Snacksenparentshttps://kidshealth.org/EN/images/headers/P-snacks-enHD-AR1.jpgIf the right foods are offered at the right times, snacks can play an important role in managing kids' hunger and boosting nutrition.snacks, feeding your child, snacking, snack, are snacks okay?, healthy snacks, after-school snacks, healthy food, snacks for kids, recipes, easy recipes, quick snacks, lunch, dinner, food, nutrition, nutritious, nutrients, eating well, family meals, CD1Nutrition10/07/200509/26/201609/26/2016Mary L. Gavin, MD07/14/20158cbc8b72-a389-4c19-9766-8055a94bbbb7https://kidshealth.org/ws/RadyChildrens/en/parents/snacking.html/ <h3>Smart Snacking</h3> <p>"Don't eat that, you'll spoil your appetite." If only you had a dollar for every time you heard that growing up.</p> <p>But if the right foods are offered at the right times, snacks can play an important role in managing kids' hunger and boosting nutrition. A well-timed snack can even out spikes in hunger and provide a much-needed energy boost between meals.</p> <p>Snacks can keep younger children from getting so hungry that they become cranky, and they can keep older kids from overeating at larger meals. And for picky eaters of all ages, snacks can be added insurance that they're getting the necessary nutrients.</p> <p>This doesn't mean that giving your child a cupcake half an hour before dinner is suddenly a good idea. The best snacks are nutritious &mdash; low in sugar, fat, and salt. Fresh fruit and vegetables and foods that contain whole grains and protein are also good choices.</p> <p>But it's not just about what you offer as a snack &mdash; it's how much you serve and when. Pay attention to portion sizes and timing of snacks so they don't interfere with a child's appetite for the next scheduled meal.</p> <p>Kids who are allowed to graze all day long often have a hard time figuring out when they're truly hungry &mdash; one key to maintaining a healthy weight in childhood and later in life. A structured meal and snack schedule is one solution. You offer the meals and snacks at the same times each day, and your kids can decide what they want to eat and how much.</p> <h3>Snacks and Toddlers</h3> <p><a href="https://kidshealth.org/ws/RadyChildrens/en/parents/toddler-snacks.html/">Toddlers</a> may not eat much at a sitting and they often get hungry before the next meal. At this age, kids may need to eat five or six times a day &mdash; three meals and two to three snacks.</p> <p>There are two common "snack pitfalls" to avoid with toddlers because once done, they can be hard to undo:</p> <ol> <li>using sweets to reward good behavior, which sends the message that desserts are somehow better or more valuable than other foods, and can start a pattern of unhealthy eating</li> <li>pacifying kids with a snack just before a meal, which can decrease their hunger and make them less willing to try new foods at the table</li> </ol> <p>Scheduled snacks served at the same times every day give kids a sense of control and also establish that snacks are available only at certain times. Offer two or three nutritious options and let kids choose. Try:</p> <ul> <li>low-sugar, whole-grain breakfast cereals</li> <li>cut-up fruit (if pieces are small and soft enough to avoid choking)</li> <li>graham crackers</li> <li>cheese slices cut into fun shapes</li> <li>applesauce</li> <li>yogurt</li> </ul> <h3>Snacks and Preschoolers</h3> <p>Control is still a key issue at this age, so <a href="https://kidshealth.org/ws/RadyChildrens/en/parents/toddler-snacks.html/">preschoolers</a> also might enjoy the chance to choose their snack from the options you present. The desire for sweets can be quite strong at this age, but you can avoid the struggles. Don't offer candy and cookies at snack time. You can decide not to stock them at all or, if you do, to keep them out of sight.</p> <p>Preschoolers are just learning to label their feelings, and they'll often say "I'm hungry." But they could just be bored, tired, or in need of some attention. Figure out what your child really needs. It may be that some playtime with you or a change of scenery could end the cries of "I'm hungry." Also, when kids do need a snack, make sure it's eaten at the table and not in front of the TV.</p> <p>Healthy snacks for preschoolers include:</p> <ul> <li>cut-up fruit or applesauce</li> <li>yogurt</li> <li>sliced or chopped veggies</li> <li>whole-grain crackers topped with cheese</li> </ul> <h3>Snacks and School-Age Kids</h3> <p>With homework, activities, lessons, and sports, school-age kids are busier, and probably more independent, than ever. Some may still need three meals and two snacks per day &mdash; usually one mid-morning and one after school.</p> <p>But the morning snack could become unnecessary depending on lunchtime at school and as kids get older. Talk with your kids to find out.</p> <p>Unless you have an especially early dinner time, most kids still need an <a href="https://kidshealth.org/ws/RadyChildrens/en/parents/afterschool-snacks.html/">after-school snack</a> to help them stay focused on homework and other after-school commitments. Try to pack healthy snacks for after-school activities of kids who aren't coming right home.</p> <p>Kids who come straight home after school probably can start fixing their own snacks (with permission, of course). Leave things in the fridge that can be grabbed quickly &mdash; veggie sticks and dips, yogurt and berries. If you're serving fruit or a salad with dinner, consider letting kids eat that early to take the edge off.</p> <p>School-age kids are capable of understanding why it's important to eat healthy, but more than ever they look to the people they love as role models. Make healthy snacking a family affair and your kids will take it to heart.</p> <p>Here are some snacks that school-age kids might enjoy:</p> <ul> <li>low-sugar, whole-grain breakfast cereal with low-fat milk</li> <li>low-fat string cheese</li> <li>fruit smoothies made with low-fat milk or yogurt</li> <li>nuts and raisins</li> <li>whole-wheat pita slices, cut-up veggies, and hummus</li> <li>whole-grain pretzels</li> <li>fruit slices dipped in low-fat flavored yogurt</li> </ul> <h3>Snacks and Teens</h3> <p>Teens might still need a snack or two during the day, but what they eat may seem out of your control. Your teen might have sports, a job, an ever-expanding social calendar, money to spend, and car keys. With this much independence, you can't police what your teen eats, but you can encourage healthy snacking by keeping nutritious foods at home that your teen can take along.</p> <p>Healthy snacks for teens include:</p> <ul> <li>veggie sticks with low-fat ranch dip or hummus</li> <li>low-fat granola bars</li> <li>fresh or dried fruit</li> <li>trail mix</li> <li>air-popped popcorn</li> <li>hard-boiled eggs</li> </ul> <p>Snacking well can be a challenge, especially once kids are old enough to make independent food choices. But if you've set the stage right from the start &mdash; offering mostly nutritious choices at home and encouraging good alternatives when away &mdash; they're more likely to reach for something healthy when a hunger pang strikes.</p> RefrigeriosSi se ofrecen los alimentos adecuados en el horario correcto, los refrigerios pueden desempeñar un papel importante para controlar el hambre de los niños y mejorar la nutrición.https://kidshealth.org/ws/RadyChildrens/es/parents/snacking-esp.html/a8d8eb7c-3115-4d49-b953-63cb60521125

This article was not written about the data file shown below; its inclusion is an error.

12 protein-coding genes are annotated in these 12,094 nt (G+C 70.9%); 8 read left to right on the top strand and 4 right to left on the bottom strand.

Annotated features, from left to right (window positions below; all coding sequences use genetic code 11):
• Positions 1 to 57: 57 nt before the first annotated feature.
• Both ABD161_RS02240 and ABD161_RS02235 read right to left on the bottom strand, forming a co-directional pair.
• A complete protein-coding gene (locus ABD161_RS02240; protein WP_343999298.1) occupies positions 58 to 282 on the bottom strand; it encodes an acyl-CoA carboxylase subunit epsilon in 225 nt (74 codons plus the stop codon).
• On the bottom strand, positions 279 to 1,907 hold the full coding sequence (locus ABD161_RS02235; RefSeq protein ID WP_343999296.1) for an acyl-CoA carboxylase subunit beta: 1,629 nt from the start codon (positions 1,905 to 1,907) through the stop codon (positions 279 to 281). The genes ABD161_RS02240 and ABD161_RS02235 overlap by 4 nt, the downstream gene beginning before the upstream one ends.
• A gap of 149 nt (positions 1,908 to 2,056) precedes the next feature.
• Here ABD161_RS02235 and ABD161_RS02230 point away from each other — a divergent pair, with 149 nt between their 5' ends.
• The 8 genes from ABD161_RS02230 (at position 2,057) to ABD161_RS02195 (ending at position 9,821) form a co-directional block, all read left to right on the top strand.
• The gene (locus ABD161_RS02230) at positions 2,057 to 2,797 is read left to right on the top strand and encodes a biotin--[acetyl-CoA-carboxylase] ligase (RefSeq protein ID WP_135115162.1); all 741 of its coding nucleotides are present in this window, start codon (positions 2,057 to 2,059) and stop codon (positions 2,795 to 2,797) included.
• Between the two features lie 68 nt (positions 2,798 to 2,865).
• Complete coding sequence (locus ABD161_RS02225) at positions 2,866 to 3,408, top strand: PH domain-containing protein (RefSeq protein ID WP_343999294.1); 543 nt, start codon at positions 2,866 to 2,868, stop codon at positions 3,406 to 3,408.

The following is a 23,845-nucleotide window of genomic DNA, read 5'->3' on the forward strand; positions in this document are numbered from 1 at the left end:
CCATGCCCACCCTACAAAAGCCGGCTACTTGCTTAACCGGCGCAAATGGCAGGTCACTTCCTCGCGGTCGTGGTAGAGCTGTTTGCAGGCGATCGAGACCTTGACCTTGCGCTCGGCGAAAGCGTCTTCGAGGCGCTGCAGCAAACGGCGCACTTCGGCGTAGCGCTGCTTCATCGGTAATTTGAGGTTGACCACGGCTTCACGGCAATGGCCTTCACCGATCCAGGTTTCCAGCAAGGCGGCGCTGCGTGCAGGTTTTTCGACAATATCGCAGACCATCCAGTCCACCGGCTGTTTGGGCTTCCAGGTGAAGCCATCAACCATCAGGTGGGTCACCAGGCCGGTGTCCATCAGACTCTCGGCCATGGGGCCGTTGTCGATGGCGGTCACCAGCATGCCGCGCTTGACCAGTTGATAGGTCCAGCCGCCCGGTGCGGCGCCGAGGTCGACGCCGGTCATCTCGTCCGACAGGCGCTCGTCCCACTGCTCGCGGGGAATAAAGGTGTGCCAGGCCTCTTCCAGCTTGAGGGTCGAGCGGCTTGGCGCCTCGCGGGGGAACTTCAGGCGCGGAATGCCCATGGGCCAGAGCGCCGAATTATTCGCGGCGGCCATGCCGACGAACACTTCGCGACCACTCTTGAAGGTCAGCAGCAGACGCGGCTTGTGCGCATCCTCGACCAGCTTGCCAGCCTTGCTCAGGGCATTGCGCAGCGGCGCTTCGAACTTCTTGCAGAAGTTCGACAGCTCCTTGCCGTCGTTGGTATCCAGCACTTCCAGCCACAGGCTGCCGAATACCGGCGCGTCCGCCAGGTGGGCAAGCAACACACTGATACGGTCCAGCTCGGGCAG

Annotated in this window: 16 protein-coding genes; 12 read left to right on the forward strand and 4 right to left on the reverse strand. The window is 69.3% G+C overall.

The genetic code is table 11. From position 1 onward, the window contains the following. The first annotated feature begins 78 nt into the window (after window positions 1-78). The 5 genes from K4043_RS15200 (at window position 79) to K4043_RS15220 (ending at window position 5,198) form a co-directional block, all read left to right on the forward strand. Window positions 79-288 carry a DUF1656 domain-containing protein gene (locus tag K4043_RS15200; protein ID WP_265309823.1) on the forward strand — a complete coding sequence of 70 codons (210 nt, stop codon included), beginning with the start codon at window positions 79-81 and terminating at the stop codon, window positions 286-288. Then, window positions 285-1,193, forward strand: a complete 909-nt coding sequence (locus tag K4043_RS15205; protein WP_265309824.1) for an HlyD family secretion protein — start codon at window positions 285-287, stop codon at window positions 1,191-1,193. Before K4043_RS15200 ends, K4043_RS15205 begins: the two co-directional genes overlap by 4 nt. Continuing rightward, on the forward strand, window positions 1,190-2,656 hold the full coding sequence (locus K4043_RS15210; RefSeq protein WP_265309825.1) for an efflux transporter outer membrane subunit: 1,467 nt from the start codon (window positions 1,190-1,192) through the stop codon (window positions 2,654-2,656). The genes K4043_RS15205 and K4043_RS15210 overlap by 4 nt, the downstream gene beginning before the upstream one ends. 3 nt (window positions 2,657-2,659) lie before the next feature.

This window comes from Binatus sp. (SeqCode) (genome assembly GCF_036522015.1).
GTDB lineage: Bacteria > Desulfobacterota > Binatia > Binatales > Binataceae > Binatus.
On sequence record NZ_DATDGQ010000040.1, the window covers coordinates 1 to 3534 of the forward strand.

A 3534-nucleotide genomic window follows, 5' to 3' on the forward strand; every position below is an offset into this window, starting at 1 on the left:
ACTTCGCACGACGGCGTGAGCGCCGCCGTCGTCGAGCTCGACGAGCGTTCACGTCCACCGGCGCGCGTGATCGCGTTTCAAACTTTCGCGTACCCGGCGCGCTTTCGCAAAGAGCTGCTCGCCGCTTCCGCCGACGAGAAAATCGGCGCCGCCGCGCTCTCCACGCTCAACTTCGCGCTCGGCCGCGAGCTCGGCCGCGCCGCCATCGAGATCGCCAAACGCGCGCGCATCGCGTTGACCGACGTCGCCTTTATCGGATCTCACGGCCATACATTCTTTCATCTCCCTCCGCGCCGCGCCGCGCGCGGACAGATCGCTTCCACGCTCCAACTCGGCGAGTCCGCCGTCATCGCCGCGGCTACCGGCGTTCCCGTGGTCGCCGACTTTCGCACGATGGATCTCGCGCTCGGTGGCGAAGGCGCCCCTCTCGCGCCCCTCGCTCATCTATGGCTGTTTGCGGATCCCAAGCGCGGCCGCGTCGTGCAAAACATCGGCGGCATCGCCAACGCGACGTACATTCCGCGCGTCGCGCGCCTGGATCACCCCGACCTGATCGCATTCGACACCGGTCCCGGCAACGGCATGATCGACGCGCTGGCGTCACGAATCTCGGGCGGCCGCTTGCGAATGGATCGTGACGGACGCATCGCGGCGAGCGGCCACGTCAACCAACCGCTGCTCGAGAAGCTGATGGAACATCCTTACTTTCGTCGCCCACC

After-School SnacksIf your kids come in from school and head straight for the kitchen for something to eat, here's how to make sure they still have room for a healthy dinner.https://kidshealth.org/ws/RadyChildrens/en/parents/afterschool-snacks.html/a3ef407e-1718-454f-a25b-7202873a239f